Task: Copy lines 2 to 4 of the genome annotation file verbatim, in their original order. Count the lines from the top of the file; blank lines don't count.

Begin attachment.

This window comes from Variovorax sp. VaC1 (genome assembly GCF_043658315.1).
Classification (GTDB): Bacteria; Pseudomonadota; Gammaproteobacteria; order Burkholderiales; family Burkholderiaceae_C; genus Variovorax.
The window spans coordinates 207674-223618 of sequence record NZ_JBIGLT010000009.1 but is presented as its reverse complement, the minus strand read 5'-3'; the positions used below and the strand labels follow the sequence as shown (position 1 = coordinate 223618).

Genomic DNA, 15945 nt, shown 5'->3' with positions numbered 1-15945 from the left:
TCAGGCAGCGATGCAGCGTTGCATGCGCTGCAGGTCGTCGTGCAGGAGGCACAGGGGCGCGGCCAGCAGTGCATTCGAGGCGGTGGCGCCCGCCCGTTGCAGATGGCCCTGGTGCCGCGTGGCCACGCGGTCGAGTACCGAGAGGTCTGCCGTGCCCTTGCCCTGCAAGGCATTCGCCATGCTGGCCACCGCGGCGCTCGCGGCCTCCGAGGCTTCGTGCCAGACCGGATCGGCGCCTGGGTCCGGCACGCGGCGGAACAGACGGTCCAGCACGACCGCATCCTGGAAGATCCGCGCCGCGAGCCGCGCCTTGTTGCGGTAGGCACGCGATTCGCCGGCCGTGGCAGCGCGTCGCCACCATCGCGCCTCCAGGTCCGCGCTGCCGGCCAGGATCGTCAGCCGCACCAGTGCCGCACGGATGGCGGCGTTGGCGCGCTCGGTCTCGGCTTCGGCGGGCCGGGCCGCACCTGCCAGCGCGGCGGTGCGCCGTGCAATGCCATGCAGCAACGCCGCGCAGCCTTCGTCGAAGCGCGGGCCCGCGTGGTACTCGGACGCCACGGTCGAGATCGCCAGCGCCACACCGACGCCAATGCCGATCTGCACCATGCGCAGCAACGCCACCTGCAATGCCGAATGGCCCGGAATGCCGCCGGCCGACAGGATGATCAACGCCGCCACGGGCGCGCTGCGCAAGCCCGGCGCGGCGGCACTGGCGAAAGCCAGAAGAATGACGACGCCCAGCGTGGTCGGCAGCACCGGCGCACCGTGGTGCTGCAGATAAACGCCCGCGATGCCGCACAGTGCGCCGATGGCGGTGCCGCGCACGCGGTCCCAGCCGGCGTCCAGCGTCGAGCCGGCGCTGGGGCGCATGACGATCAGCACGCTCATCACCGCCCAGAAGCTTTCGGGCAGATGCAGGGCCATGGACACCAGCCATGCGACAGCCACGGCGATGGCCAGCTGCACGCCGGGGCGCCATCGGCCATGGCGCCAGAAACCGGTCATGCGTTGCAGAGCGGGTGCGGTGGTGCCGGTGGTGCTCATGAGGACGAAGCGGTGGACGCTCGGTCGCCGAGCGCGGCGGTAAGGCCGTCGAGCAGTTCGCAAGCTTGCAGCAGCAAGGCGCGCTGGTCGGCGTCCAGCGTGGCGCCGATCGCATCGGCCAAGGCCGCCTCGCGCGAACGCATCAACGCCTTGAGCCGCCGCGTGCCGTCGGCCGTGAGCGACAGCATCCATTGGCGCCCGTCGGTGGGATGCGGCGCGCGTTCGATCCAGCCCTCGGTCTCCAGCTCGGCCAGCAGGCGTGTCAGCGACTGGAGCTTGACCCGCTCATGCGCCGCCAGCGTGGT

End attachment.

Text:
Classification (GTDB): Bacteria; Pseudomonadota; Gammaproteobacteria; order Burkholderiales; family Burkholderiaceae_C; genus Variovorax.
The window spans coordinates 207674-223618 of sequence record NZ_JBIGLT010000009.1 but is presented as its reverse complement, the minus strand read 5'-3'; the positions used below and the strand labels follow the sequence as shown (position 1 = coordinate 223618).

Genomic DNA, 15945 nt, shown 5'->3' with positions numbered 1-15945 from the left: